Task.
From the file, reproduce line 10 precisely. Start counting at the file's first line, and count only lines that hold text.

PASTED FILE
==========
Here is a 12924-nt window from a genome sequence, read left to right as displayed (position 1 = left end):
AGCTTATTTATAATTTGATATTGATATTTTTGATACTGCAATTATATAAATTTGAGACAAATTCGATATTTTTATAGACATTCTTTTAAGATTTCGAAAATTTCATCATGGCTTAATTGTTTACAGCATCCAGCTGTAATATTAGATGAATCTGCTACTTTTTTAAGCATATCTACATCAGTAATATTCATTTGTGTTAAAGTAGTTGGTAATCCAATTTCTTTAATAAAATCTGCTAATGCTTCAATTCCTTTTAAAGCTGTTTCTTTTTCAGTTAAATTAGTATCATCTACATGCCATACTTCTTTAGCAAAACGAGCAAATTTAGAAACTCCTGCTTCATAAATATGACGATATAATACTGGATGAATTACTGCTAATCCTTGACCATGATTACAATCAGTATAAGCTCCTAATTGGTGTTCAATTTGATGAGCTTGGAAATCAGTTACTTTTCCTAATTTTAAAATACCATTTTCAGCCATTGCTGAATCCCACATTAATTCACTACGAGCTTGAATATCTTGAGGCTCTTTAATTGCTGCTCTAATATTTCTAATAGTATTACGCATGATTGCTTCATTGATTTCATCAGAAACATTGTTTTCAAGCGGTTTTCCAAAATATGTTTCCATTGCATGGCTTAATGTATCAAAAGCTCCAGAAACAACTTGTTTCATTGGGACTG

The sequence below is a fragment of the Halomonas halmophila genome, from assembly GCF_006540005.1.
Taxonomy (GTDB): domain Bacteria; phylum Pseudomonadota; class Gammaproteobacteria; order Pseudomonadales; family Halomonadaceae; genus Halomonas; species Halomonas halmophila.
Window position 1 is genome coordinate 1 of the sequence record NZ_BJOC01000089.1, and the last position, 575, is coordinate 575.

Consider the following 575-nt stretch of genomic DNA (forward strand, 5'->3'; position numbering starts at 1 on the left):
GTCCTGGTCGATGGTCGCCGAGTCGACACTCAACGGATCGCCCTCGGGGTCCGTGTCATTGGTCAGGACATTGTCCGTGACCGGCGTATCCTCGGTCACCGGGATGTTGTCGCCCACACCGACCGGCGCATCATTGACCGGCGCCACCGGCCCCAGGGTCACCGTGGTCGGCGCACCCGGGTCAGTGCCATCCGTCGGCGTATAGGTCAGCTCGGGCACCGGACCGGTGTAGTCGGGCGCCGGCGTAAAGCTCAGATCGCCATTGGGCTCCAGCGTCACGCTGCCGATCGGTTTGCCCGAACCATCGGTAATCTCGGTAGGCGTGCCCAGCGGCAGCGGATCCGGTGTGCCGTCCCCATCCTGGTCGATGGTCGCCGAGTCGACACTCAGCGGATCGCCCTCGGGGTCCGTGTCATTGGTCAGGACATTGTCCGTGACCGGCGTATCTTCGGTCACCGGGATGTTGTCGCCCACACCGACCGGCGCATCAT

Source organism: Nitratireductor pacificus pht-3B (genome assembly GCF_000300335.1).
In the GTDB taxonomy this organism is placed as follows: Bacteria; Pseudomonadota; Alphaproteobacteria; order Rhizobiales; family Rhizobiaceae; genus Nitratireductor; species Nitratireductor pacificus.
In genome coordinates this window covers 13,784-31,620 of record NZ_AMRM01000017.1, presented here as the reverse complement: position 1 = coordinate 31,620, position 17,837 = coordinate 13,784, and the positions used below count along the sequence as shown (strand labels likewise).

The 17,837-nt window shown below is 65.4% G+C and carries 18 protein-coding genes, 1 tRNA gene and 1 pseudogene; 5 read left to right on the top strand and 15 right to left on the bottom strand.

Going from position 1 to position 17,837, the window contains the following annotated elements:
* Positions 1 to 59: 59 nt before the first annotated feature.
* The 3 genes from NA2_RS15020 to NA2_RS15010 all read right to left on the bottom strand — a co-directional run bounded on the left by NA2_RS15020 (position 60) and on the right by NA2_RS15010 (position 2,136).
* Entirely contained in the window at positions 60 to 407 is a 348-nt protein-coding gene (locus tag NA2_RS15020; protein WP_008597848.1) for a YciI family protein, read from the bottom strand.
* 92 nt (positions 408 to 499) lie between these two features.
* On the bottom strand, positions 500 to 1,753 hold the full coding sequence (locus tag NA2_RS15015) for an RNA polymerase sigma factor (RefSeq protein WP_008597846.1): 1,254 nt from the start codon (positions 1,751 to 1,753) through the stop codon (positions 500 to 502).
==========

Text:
In genome coordinates this window covers 13,784-31,620 of record NZ_AMRM01000017.1, presented here as the reverse complement: position 1 = coordinate 31,620, position 17,837 = coordinate 13,784, and the positions used below count along the sequence as shown (strand labels likewise).